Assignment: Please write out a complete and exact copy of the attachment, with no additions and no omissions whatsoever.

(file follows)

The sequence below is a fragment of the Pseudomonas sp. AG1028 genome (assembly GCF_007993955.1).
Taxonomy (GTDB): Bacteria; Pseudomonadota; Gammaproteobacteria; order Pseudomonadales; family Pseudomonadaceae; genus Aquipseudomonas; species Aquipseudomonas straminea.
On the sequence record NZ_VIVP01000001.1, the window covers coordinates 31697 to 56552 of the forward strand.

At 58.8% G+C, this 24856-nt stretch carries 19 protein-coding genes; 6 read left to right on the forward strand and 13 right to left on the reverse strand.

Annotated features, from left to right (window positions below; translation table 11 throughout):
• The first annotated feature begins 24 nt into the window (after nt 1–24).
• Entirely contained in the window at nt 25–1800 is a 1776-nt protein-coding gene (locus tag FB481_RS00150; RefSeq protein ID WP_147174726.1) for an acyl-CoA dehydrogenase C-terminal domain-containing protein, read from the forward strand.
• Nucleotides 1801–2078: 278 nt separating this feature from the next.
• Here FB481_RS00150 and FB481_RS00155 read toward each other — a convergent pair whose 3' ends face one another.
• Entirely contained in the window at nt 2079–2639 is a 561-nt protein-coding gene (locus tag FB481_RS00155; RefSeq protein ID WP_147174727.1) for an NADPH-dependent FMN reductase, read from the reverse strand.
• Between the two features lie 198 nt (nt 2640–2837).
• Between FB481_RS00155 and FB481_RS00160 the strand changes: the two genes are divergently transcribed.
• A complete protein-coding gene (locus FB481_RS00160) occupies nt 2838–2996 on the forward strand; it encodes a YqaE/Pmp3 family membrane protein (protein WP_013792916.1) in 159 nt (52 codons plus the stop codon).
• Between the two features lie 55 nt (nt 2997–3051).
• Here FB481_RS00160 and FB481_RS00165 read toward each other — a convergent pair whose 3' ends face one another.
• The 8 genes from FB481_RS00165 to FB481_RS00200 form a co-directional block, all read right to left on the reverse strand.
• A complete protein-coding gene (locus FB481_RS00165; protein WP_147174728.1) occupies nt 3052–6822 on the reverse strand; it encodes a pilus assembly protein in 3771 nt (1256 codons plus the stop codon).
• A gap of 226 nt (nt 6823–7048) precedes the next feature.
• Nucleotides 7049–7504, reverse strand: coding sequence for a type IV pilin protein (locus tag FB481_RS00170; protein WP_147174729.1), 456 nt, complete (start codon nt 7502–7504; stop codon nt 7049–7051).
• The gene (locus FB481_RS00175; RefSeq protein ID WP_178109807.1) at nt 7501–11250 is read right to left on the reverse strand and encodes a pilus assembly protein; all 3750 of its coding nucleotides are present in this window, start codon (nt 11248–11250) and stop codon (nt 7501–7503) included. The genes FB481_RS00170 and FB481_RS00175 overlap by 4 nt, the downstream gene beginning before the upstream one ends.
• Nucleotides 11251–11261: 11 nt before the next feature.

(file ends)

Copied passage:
The sequence below is a fragment of the Pseudomonas sp. AG1028 genome (assembly GCF_007993955.1).
Taxonomy (GTDB): Bacteria; Pseudomonadota; Gammaproteobacteria; order Pseudomonadales; family Pseudomonadaceae; genus Aquipseudomonas; species Aquipseudomonas straminea.
On the sequence record NZ_VIVP01000001.1, the window covers coordinates 31697 to 56552 of the forward strand.

At 58.8% G+C, this 24856-nt stretch carries 19 protein-coding genes; 6 read left to right on the forward strand and 13 right to left on the reverse strand.

Annotated features, from left to right (window positions below; translation table 11 throughout):
• The first annotated feature begins 24 nt into the window (after nt 1–24).
• Entirely contained in the window at nt 25–1800 is a 1776-nt protein-coding gene (locus tag FB481_RS00150; RefSeq protein ID WP_147174726.1) for an acyl-CoA dehydrogenase C-terminal domain-containing protein, read from the forward strand.
• Nucleotides 1801–2078: 278 nt separating this feature from the next.
• Here FB481_RS00150 and FB481_RS00155 read toward each other — a convergent pair whose 3' ends face one another.
• Entirely contained in the window at nt 2079–2639 is a 561-nt protein-coding gene (locus tag FB481_RS00155; RefSeq protein ID WP_147174727.1) for an NADPH-dependent FMN reductase, read from the reverse strand.
• Between the two features lie 198 nt (nt 2640–2837).
• Between FB481_RS00155 and FB481_RS00160 the strand changes: the two genes are divergently transcribed.
• A complete protein-coding gene (locus FB481_RS00160) occupies nt 2838–2996 on the forward strand; it encodes a YqaE/Pmp3 family membrane protein (protein WP_013792916.1) in 159 nt (52 codons plus the stop codon).
• Between the two features lie 55 nt (nt 2997–3051).
• Here FB481_RS00160 and FB481_RS00165 read toward each other — a convergent pair whose 3' ends face one another.
• The 8 genes from FB481_RS00165 to FB481_RS00200 form a co-directional block, all read right to left on the reverse strand.
• A complete protein-coding gene (locus FB481_RS00165; protein WP_147174728.1) occupies nt 3052–6822 on the reverse strand; it encodes a pilus assembly protein in 3771 nt (1256 codons plus the stop codon).
• A gap of 226 nt (nt 6823–7048) precedes the next feature.
• Nucleotides 7049–7504, reverse strand: coding sequence for a type IV pilin protein (locus tag FB481_RS00170; protein WP_147174729.1), 456 nt, complete (start codon nt 7502–7504; stop codon nt 7049–7051).
• The gene (locus FB481_RS00175; RefSeq protein ID WP_178109807.1) at nt 7501–11250 is read right to left on the reverse strand and encodes a pilus assembly protein; all 3750 of its coding nucleotides are present in this window, start codon (nt 11248–11250) and stop codon (nt 7501–7503) included. The genes FB481_RS00170 and FB481_RS00175 overlap by 4 nt, the downstream gene beginning before the upstream one ends.
• Nucleotides 11251–11261: 11 nt before the next feature.